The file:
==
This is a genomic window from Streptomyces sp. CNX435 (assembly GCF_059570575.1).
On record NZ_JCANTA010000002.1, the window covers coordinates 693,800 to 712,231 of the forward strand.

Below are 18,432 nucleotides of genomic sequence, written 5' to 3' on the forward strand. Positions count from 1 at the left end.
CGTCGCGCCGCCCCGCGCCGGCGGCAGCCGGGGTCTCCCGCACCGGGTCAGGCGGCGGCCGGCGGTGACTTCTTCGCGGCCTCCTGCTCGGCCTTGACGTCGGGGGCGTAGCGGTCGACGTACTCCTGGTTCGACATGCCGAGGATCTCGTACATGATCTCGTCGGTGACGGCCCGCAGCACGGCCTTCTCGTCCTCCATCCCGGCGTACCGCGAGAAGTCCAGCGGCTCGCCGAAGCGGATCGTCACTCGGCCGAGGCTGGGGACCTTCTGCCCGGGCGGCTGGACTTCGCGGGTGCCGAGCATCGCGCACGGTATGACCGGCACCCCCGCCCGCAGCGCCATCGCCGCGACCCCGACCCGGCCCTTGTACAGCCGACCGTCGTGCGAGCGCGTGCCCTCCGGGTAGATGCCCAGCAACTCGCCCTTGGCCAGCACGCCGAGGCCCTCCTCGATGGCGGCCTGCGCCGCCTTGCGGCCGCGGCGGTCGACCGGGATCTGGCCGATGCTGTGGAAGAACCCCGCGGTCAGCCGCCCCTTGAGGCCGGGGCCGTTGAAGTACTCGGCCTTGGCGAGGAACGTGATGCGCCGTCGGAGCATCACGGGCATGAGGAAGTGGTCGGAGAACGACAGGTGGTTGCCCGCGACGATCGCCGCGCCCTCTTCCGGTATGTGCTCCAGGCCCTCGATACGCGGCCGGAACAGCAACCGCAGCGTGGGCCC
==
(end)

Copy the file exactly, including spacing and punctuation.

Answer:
This is a genomic window from Streptomyces sp. CNX435 (assembly GCF_059570575.1).
On record NZ_JCANTA010000002.1, the window covers coordinates 693,800 to 712,231 of the forward strand.

Below are 18,432 nucleotides of genomic sequence, written 5' to 3' on the forward strand. Positions count from 1 at the left end.
CGTCGCGCCGCCCCGCGCCGGCGGCAGCCGGGGTCTCCCGCACCGGGTCAGGCGGCGGCCGGCGGTGACTTCTTCGCGGCCTCCTGCTCGGCCTTGACGTCGGGGGCGTAGCGGTCGACGTACTCCTGGTTCGACATGCCGAGGATCTCGTACATGATCTCGTCGGTGACGGCCCGCAGCACGGCCTTCTCGTCCTCCATCCCGGCGTACCGCGAGAAGTCCAGCGGCTCGCCGAAGCGGATCGTCACTCGGCCGAGGCTGGGGACCTTCTGCCCGGGCGGCTGGACTTCGCGGGTGCCGAGCATCGCGCACGGTATGACCGGCACCCCCGCCCGCAGCGCCATCGCCGCGACCCCGACCCGGCCCTTGTACAGCCGACCGTCGTGCGAGCGCGTGCCCTCCGGGTAGATGCCCAGCAACTCGCCCTTGGCCAGCACGCCGAGGCCCTCCTCGATGGCGGCCTGCGCCGCCTTGCGGCCGCGGCGGTCGACCGGGATCTGGCCGATGCTGTGGAAGAACCCCGCGGTCAGCCGCCCCTTGAGGCCGGGGCCGTTGAAGTACTCGGCCTTGGCGAGGAACGTGATGCGCCGTCGGAGCATCACGGGCATGAGGAAGTGGTCGGAGAACGACAGGTGGTTGCCCGCGACGATCGCCGCGCCCTCTTCCGGTATGTGCTCCAGGCCCTCGATACGCGGCCGGAACAGCAACCGCAGCGTGGGCCC